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Spokane, Washington  Est. May 19, 1883
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Renovating beauty

The Fox Theater restoration is well under way with ongoing demolition in each part of the historic building. Seats, lights, stage and curtains have been removed in preparation of a full-scale restoration beginning next month. 
 (Photos by COLIN MULVANYThe Spokesman-Revew / The Spokesman-Review)
The Fox Theater restoration is well under way with ongoing demolition in each part of the historic building. Seats, lights, stage and curtains have been removed in preparation of a full-scale restoration beginning next month. (Photos by COLIN MULVANYThe Spokesman-Revew / The Spokesman-Review)

A large central sunburst chandelier still hangs from the ceiling of Spokane’s historic Fox Theater.

Also intact are elaborate murals, plaster ornamentation and even the original painted fire safety screen at the stage opening.

But nine small chandeliers representing the stars of the universe are missing. They once hung above the balcony at the rear of the theater.

The people who are in charge of a $22 million Fox renovation say they would like to have at least one of the chandeliers back.

“If we can find one, we can replicate them,” said Betsy Godlewski, development director for the Fox Theater organization. Godlewski said Wednesday that the chandeliers may have been removed when the theater was converted into a tri-plex movie house in the 1970s.

She suspects that some were moved to new locations and that their current owners might be willing to donate them back to the theater.

At least two historic photographs show the missing chandeliers, but neither of the photos provides enough visual detail to make replicas.

Also missing from the building are a series of other light fixtures that decorated the north vestibule and lobby area, as well as sofas and tables with chairs that lined the lobby. “They were just amazingly beautiful,” Godlewski said of the missing furnishings.

Many of the floor-level decorations have been covered with foam to protect them during the work, and the theater’s ornate ceilings and walls are scheduled for restoration during final stages of construction.

The most dramatic fixture of all – the massive 60-foot-wide sunburst chandelier – remains securely fastened just in front of the stage. It is the focal point of an ornate plaster ceiling that hangs from the roof by scores of wires.

It turns out that the most difficult task in the restoration will be keeping the plaster ceiling and sunburst chandelier in place during installation of a new heating and cooling system. That system must go inside a 20-foot-high attic space without disturbing the ceiling. The job will involve putting steel support structures into the attic to hold the new equipment.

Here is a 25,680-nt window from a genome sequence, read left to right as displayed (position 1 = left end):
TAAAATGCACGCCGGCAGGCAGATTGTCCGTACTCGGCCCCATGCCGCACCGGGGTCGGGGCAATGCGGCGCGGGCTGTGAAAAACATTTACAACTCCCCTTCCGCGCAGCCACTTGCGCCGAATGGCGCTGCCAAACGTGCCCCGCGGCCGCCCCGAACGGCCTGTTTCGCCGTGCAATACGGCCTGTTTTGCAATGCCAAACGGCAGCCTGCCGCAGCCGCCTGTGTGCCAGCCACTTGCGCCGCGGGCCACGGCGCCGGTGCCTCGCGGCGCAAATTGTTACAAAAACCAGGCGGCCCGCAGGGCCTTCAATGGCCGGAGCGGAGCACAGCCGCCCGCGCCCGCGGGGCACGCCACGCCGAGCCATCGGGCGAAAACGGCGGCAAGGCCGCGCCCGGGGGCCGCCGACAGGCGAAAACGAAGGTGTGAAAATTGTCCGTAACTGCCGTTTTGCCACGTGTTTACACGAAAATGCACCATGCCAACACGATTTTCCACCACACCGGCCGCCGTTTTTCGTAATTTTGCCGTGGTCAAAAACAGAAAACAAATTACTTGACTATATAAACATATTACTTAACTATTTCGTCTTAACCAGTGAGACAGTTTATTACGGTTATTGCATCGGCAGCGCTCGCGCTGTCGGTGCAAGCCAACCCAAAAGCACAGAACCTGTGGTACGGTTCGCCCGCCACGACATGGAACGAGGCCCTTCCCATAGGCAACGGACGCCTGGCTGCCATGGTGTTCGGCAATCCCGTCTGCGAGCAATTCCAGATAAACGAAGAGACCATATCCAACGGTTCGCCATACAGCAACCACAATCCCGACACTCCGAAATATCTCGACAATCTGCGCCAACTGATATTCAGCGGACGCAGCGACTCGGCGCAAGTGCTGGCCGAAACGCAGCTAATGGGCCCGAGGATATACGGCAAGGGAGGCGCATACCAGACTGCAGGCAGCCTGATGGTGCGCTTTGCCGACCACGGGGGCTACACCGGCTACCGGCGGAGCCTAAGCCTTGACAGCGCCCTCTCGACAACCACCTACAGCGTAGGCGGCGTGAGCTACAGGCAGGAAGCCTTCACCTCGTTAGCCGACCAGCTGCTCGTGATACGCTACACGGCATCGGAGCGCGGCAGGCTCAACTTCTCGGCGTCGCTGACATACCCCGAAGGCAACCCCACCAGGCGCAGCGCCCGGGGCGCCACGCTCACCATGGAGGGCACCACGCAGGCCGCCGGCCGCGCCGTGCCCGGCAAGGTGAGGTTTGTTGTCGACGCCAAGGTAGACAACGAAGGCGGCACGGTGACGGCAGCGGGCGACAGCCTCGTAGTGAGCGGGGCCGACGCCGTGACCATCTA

Construction Superintendent Dennis Snyder of Walker Construction of Spokane said he plans to install a new concrete floor first and then erect massive scaffolding inside the seating area to hold the entire theater ceiling in place during installation of the new cooling equipment.

From a contractor’s perspective, Snyder said, “That’s the heart and soul of this project, what’s going on above this ceiling.”

Snyder said he doesn’t want to risk cutting a hole in the roof because any unexpected rain could damage the plaster, murals and furnishings. Instead, he said workers will probably cut a hole over the projection booth at the rear of the theater and move new steel and equipment into the theater by crane.

The new heating and cooling system will replace an early-day air conditioning system that, in its time, added to the allure of the 1931 theater.

Movie theaters such as the Fox were erected at a quick pace – as many as 400 to 500 a year – as the popularity of film swept the country, a consultant said in May.

William Fox of Fox West Coast Studios, later to become 20th Century Fox, presided over construction of nearly 280 Fox theaters around the country, using teams of designers and artisans in each city. Fox theaters in Atlanta, St. Louis and Stockton, Calif., are among those that have been restored.

The Fox motif in Spokane is derived from a Hollywood interpretation of art deco style, which was a distillation of modernist and art nouveau movements in Europe in the late 1800s.

The theater’s Dutch-born designer, Anthony Heinsbergen, combined the flowing classical forms of art nouveau with the rectilinear geometry commonly associated with art deco in the United States.

Six years ago, the Fox was saved from demolition when 900 donors gave $1.1 million to a Save the Fox fund. State lawmakers have appropriated $6 million for restoration through the Fox Theater organization, a nonprofit affiliated with the Spokane Symphony. Another $9 million has been raised through other public and private sources. More donations and tax credits are being sought.

The original construction, at $1 million, included a full-height stage house, orchestra pit, dressing rooms and movie screen to accommodate different types of entertainment. When the current project is completed in late 2007, the reconfigured theater will have 1,725 seats and will become the new home for the Spokane Symphony and a venue for regional performing groups.

The Fox Theater organization may be reached by telephone at (509) 624-5992; by e-mail at; or on the Web at

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